Mozilla Crowd Sources Customer Service Via Twitter
Enlist in the Army of Awesome.
The Mozilla Project has launched the Army of Awesome customer service campaign. The initiative uses a basic Twitter search for the word "Firefox" to aggregate tweets into a list. Members of the Army of Awesome then pick a tweet that relates to a specific problem within Firefox and replies with advice or suggestions.
The Army of Awesome initiative is a good idea in theory, but because Mozilla can't refine their Twitter search to include only the tweets from people who actually need assistance. In the Army of Awesome's current state, the twitter feed contains mostly superfluous or observational tweets that aren't related to a service problem and in some cases are critical of Mozilla and the Firefox browser.
Here's a few choice ones:
@scott_wi: Finding myself using Internet Explorer 9 more than Firefox... hmmm...
@shireman: geeze Firefox, I'm not updating until IE Tab gets fixed. Get over it.
@Taemeny: waited all day long for my download to finish but firefox crashed. f--k you to. it was like 89% btw
@TeamHWilliams: Internet Explorer sucks, Firefox is better. But Google Chrome pwns them all!
@mjgraves: #Firefox, I like you...but you are a pig. A big, fat, bloated, pig! You can do better. YOu must do better, or we shall be parted #fb
@joerogel: Firing Firefox up these days is like waking a 3,000-year-old monster back up from the dead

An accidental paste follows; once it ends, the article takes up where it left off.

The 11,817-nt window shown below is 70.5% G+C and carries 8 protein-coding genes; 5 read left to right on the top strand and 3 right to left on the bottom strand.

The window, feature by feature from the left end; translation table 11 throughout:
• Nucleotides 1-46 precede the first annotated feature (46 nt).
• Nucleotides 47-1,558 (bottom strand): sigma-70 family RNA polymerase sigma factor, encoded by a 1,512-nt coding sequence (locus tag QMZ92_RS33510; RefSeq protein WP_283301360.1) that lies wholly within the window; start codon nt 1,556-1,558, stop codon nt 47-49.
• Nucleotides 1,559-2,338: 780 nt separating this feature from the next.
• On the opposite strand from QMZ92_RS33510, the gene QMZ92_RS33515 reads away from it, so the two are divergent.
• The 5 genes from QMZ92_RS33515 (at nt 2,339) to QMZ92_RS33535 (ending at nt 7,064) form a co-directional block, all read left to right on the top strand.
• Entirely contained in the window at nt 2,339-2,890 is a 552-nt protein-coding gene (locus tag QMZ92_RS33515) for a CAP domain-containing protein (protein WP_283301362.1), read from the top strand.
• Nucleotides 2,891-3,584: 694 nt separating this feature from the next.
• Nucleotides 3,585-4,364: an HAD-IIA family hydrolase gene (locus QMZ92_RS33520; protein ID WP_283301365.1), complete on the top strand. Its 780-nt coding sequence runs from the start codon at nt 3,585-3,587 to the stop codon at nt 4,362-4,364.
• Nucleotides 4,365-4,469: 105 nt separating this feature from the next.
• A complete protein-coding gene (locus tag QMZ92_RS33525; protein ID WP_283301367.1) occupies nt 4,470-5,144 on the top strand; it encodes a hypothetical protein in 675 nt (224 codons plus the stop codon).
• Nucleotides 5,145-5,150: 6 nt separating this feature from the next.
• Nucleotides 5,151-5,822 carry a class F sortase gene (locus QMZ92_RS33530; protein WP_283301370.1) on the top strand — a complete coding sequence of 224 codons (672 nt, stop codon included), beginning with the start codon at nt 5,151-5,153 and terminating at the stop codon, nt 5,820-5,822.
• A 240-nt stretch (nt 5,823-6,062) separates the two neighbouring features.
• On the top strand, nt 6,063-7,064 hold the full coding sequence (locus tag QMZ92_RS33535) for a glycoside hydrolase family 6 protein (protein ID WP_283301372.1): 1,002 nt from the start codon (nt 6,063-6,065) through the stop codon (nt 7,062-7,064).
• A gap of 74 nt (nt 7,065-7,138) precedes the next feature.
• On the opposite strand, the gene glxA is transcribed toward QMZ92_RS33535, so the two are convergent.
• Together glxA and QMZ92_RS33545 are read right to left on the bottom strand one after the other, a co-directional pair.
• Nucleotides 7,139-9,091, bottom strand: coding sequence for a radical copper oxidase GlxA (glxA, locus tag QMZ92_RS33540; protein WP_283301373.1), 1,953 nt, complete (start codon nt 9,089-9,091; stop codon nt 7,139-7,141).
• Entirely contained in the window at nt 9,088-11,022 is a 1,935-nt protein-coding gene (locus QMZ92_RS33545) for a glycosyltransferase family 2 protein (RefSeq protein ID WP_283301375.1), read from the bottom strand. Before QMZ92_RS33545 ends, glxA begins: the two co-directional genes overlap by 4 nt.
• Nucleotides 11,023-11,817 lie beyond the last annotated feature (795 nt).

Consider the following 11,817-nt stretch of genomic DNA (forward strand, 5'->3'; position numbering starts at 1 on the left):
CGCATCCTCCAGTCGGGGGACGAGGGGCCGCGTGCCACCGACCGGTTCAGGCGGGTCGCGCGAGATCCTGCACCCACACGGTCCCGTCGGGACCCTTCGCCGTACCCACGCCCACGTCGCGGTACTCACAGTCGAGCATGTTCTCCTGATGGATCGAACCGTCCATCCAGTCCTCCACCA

The initiative is in its infancy and users are tweeting their technical difficulties. A possible solution to help weed out unrelated tweets might be assigning a specific hash tag to the project, so that people in need of help could tag pertinent tweets, putting them on the radar of an Army of Awesome member. In the meantime, it's a sharp idea that needs a little more work.
Good old Content Analysis, dressed upSome good old content analysis would help - <browser> AND <and word for help or problem> - but there was an even neater idea recently analyzing the mood of the Twitter post, at Truthy.indiana.edu
Essentially, collect some adjectives for mood (e.g. adjectives for anger) and Porter-stem them, then look for all posts that are angry about Firefox. This would nip customer-dissatisfaction in the bud, without being overwhelmed by the mass of low-level requests for simple help.
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